Meet some of the staff, volunteers and swimmers from Thomas Pocklington Trust Stourbridge’s project supporting people with sight loss to access sport and physical activity, a piece of work which is not only helping people to feel healthier, it’s also giving participants a new lease of life.
As one of the projects funded by the Improving Physical Activity Fund (mentioned in my previous post), I met with some of the group members, 3 volunteers, Sharon the instructor and project-manager David, to discuss what impact the project has had on them.
In the cafe of Crystal Leisure Centre, Stourbridge, Arthur told me how no matter how determined he was to get one with his life losing his sight was so isolating, a sentiment echoed by the 5 other swimmers around our table. The swimming group, Arthur said, brings him companionship and gives a little respite to spouses and carers.
The stories I heard told of how many swimmers who had experienced sight loss enjoyed sports but didn’t do enough exercise; they felt that without the support provided by Thomas Pocklington Trust and its fabulous volunteers, they wouldn’t do any physical activity.
But swimming for all (from the terrified to the strong) is only one of the activities on offer now. As part of the project, people can do tennis, bowling, walking and, more recently, croquet; many of the swimmers I met do more than one physical activity. Tennis is hard, I was told; simply hitting the ball is a great satisfaction! The group recently played with Access in Dudley, introducing sighted people to what it’s like to play tennis with sight loss by using special glasses (three of Access in Dudley’s members that played tennis have sight loss themselves, two of whom receive Thomas Pocklington Trust’s Talking Newspaper).The group considered walking the easiest activity but admitted that they wouldn’t do it without the help of volunteers like Gaynor, Graham and Graham.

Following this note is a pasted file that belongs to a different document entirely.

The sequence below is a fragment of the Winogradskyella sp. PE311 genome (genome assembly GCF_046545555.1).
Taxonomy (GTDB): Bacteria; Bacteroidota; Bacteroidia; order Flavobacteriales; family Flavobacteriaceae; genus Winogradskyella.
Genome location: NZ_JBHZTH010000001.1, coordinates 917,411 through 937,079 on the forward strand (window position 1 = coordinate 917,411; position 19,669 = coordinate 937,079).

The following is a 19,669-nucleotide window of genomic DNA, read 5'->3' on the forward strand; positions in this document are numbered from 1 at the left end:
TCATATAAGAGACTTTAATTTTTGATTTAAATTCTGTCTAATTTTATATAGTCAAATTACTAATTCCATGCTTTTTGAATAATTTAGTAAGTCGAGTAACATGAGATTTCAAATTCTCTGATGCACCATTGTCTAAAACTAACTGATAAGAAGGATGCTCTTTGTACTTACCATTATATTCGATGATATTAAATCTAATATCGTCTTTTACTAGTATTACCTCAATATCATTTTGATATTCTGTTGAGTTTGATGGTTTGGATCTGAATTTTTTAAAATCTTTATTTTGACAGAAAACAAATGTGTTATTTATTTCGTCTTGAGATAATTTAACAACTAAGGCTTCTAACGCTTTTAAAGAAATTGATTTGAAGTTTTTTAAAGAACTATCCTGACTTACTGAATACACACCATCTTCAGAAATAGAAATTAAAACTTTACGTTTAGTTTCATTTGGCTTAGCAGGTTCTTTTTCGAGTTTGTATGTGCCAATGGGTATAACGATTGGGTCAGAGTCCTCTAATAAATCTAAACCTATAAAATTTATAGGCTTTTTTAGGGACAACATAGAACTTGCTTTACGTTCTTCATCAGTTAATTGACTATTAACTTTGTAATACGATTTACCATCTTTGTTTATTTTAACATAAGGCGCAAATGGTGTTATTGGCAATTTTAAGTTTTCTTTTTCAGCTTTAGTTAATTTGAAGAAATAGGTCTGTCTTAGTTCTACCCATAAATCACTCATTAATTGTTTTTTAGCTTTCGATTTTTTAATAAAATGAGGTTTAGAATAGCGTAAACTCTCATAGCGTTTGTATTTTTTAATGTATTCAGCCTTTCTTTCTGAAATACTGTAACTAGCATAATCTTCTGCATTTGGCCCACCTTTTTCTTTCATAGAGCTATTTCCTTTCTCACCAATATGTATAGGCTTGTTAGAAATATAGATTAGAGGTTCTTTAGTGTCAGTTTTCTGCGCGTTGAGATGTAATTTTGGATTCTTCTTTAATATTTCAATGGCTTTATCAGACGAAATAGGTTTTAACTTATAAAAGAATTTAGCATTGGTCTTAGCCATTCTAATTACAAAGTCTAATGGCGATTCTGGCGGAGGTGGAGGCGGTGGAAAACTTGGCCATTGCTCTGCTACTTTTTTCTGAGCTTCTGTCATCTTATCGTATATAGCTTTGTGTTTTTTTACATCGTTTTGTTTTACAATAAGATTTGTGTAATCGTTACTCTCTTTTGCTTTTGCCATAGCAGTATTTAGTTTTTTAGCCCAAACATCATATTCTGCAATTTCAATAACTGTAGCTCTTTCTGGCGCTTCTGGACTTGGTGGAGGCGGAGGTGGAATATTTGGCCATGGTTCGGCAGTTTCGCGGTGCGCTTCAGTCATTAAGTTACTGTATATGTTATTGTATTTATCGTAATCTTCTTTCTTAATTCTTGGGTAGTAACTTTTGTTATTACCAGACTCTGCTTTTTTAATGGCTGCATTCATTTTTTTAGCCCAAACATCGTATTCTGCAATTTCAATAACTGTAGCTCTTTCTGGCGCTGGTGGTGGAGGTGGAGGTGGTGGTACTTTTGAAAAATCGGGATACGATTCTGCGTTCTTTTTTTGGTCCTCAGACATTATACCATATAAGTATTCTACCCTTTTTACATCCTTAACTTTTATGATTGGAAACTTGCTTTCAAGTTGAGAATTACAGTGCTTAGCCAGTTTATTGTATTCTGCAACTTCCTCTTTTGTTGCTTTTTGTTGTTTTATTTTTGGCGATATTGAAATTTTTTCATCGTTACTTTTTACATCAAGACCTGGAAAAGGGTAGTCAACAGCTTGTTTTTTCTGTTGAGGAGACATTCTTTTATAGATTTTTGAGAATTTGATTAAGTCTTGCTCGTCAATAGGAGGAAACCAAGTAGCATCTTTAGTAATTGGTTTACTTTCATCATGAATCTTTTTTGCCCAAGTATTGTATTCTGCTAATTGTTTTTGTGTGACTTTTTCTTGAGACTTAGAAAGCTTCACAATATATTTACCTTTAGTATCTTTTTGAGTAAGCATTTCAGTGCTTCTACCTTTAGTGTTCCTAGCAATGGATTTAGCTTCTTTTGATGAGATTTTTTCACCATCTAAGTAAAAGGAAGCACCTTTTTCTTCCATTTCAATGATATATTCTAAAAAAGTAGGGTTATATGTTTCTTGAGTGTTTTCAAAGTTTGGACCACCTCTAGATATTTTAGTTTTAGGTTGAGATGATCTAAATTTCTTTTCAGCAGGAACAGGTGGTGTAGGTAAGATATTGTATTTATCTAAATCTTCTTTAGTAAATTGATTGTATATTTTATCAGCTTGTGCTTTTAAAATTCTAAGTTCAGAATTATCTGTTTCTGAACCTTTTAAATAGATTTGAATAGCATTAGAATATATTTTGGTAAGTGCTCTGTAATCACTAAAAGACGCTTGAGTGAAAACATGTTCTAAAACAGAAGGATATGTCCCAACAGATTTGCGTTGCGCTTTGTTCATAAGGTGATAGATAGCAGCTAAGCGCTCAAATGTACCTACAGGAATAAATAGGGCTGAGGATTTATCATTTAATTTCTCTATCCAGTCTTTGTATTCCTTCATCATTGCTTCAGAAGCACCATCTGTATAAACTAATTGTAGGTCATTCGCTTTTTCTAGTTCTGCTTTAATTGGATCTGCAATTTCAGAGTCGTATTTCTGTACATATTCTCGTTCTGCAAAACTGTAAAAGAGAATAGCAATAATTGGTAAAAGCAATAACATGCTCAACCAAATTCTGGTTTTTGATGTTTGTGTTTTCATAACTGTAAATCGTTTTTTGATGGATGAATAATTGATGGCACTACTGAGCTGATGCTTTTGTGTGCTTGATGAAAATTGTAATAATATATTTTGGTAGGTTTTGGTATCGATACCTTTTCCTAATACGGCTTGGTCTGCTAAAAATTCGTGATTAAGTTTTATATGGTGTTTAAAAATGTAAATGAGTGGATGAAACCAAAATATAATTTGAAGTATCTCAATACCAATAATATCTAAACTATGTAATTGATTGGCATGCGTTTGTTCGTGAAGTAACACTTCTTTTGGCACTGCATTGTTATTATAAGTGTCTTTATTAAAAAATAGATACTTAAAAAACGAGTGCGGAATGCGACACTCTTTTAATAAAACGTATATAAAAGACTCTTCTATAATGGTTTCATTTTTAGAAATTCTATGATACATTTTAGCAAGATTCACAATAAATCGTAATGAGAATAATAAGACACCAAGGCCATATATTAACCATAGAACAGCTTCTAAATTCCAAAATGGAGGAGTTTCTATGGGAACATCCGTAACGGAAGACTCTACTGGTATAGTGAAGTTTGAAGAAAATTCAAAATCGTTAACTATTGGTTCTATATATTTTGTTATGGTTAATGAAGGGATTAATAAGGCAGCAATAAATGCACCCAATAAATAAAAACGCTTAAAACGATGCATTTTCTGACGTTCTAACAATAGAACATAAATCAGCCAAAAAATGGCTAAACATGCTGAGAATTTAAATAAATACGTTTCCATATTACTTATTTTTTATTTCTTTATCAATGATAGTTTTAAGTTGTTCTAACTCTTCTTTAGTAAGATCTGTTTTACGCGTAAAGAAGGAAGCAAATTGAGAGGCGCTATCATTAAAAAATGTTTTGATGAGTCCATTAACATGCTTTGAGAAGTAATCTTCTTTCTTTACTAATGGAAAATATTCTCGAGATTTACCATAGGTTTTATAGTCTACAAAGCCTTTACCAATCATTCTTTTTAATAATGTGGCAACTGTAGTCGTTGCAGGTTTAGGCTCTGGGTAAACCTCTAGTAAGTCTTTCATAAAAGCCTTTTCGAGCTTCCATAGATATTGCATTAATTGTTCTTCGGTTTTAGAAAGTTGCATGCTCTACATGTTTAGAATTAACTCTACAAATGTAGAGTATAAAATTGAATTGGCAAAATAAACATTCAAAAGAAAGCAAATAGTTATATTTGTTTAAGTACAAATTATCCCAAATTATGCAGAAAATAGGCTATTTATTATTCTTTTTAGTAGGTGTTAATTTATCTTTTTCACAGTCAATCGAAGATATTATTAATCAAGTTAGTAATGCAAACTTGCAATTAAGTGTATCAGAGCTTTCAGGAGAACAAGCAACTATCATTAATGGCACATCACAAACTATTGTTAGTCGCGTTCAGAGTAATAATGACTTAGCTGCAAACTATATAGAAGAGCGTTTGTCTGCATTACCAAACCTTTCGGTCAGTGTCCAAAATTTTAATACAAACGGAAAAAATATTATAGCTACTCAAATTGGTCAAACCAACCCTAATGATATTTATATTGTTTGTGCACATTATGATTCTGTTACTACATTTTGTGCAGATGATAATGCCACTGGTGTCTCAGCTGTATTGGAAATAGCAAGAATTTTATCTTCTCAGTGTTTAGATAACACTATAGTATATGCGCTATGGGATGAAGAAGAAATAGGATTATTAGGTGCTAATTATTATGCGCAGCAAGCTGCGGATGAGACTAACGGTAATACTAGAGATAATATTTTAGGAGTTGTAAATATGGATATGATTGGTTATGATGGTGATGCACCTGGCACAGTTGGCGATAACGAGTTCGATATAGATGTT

Much of what I was told about participating in physical activity with sight loss reflects Thomas’s Pocklington Trust’s research into ‘Physical activity among older people with sight loss‘. Physical health benefits weren’t the only positives group members enjoyed. Members felt rejuvenated by being able to interact with each other, Brian told me ‘Life’s great now’ and that he ‘feels human’, while Louise told me that she no longer ‘feel[s] like an oddball’ because she’s interacting with people that understand her. I felt a real glow from the whole group as members told me how physically and mentally refreshing the activities are.
There’s a real appetite for activities to continue and intensify. The swimming group has had to be divided to accommodate everyone, such is its demand. Some are keen to start other activities such as cycling. In fact, David, who used to tandem-cycle with a sighted friend and once cycled from St Petersburg to Moscow to raise money for Guide Dogs , would dearly love to tandem cycle again, but he’s in need of a cycling partner. Maybe you know someone who could help make that happen!
This is just one of the projects kickstarted by the Improving Physical Activity Fund, the result of work between NHS Dudley Clinical Commissioning Group, Public Health Dudley, Dudley CVS and voluntary and community sector organisations to increase participation in healthy activity across the borough. In the coming weeks, I’ll bring you more about other activities happening in Dudley borough and the great impact they’re having.